There are a number reasons for this, one of the main problems is a logical fallacy called an "ecological fallacy," where population averages do not necessarily apply to the individual. For example, an average head injury rate across a population could go up after a helmet law but that doesn't necessarily mean a helmet is not a good idea for an individual. There could be a number of confounding factors that result in this population level of effect, for example lower ridership due to enforced helmet laws could result in fewer cyclist on the road and therefore cyclists in general being less visible, which in turn results in drivers not watching for cyclists leading to more accidents and head injuries. In this situation it is still in individual cyclist's best interest to wear helmet.
People seem to confusion whether a policy has a beneficial effect at a population level as evidence whether or not there is a benefit at the individual level. These are very different concepts which can have very different results.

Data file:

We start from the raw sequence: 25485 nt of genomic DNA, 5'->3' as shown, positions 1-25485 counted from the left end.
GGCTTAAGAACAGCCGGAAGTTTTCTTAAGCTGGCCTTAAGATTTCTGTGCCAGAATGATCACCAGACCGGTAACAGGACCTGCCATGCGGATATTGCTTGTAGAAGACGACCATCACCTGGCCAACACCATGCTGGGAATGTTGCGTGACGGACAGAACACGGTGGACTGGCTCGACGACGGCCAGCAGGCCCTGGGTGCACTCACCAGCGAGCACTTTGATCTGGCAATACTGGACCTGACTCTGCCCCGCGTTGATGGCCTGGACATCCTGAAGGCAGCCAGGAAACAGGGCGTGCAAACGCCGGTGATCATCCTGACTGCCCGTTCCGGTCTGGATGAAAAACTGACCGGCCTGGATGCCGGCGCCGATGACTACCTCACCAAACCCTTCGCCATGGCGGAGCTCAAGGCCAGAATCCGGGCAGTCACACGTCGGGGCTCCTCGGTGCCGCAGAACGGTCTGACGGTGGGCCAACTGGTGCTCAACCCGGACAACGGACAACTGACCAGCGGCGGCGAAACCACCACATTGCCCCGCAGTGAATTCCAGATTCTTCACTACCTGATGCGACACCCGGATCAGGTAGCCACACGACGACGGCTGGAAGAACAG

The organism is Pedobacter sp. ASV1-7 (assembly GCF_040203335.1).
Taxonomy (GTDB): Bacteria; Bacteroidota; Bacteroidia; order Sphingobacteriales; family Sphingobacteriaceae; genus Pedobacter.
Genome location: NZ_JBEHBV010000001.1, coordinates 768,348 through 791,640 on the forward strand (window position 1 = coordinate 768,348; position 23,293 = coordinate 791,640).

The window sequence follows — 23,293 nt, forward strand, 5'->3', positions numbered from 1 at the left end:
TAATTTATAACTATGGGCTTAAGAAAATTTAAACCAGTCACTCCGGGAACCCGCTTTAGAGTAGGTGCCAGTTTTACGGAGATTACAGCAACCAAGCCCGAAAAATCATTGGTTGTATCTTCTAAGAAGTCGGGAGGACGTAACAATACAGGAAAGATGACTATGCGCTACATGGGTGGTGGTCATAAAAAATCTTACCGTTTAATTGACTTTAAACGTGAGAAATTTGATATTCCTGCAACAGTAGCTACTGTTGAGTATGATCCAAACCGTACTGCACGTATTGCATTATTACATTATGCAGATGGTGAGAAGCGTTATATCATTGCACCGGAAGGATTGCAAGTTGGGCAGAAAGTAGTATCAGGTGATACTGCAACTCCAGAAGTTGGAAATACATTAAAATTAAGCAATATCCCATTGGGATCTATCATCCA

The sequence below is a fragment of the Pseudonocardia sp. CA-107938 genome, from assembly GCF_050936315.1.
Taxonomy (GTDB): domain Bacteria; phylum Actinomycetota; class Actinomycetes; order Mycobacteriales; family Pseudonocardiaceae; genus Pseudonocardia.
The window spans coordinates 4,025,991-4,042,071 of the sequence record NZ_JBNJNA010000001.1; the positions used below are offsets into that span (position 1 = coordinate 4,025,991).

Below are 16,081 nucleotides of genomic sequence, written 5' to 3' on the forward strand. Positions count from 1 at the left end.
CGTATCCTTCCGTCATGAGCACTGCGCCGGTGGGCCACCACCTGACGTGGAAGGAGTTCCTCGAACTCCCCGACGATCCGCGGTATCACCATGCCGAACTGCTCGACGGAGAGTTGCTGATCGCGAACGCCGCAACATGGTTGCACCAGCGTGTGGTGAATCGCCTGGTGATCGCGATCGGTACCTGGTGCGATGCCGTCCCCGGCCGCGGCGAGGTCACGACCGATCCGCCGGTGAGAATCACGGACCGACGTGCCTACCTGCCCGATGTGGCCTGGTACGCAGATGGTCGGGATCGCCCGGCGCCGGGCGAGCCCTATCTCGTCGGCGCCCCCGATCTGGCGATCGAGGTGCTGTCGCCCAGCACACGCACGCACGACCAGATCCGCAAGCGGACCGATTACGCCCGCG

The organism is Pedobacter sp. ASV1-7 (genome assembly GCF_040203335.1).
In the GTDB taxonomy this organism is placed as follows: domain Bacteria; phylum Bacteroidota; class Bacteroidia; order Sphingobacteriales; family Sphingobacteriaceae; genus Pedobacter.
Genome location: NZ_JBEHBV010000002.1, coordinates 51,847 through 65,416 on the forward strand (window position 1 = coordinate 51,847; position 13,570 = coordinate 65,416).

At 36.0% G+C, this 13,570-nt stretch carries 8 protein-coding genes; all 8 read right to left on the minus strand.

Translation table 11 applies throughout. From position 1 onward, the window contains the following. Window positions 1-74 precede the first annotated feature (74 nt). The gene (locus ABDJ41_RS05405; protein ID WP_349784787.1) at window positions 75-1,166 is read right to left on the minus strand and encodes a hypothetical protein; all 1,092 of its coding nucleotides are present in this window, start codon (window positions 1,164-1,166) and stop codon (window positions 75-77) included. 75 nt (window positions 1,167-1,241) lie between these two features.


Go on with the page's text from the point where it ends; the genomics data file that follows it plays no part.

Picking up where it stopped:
These types of questions (epidemiology) can be quite difficult to study because we must rely on observational studies. Here we rely on "nature" to assign the treatment of interest, which can result in problems such as lurking variables and confounded factors. Gold standards such as controlled experiment are not possible, as it is not possible to select subjects to crash their bikes in ways prescribed by the experimenter - for some reason these studies never seem to make it past the ethics committee. As such, we need to be careful giving too much credence to any one we need to look at the weight of evidence (e.g., meta-studies).
Some of the best evidence for individual benefits comes from case-control studies.
Finally, if you interested in some of the physics of why a helmet can help in a fall see: Would a military helmet make a safe alternative to a bicycle helmet?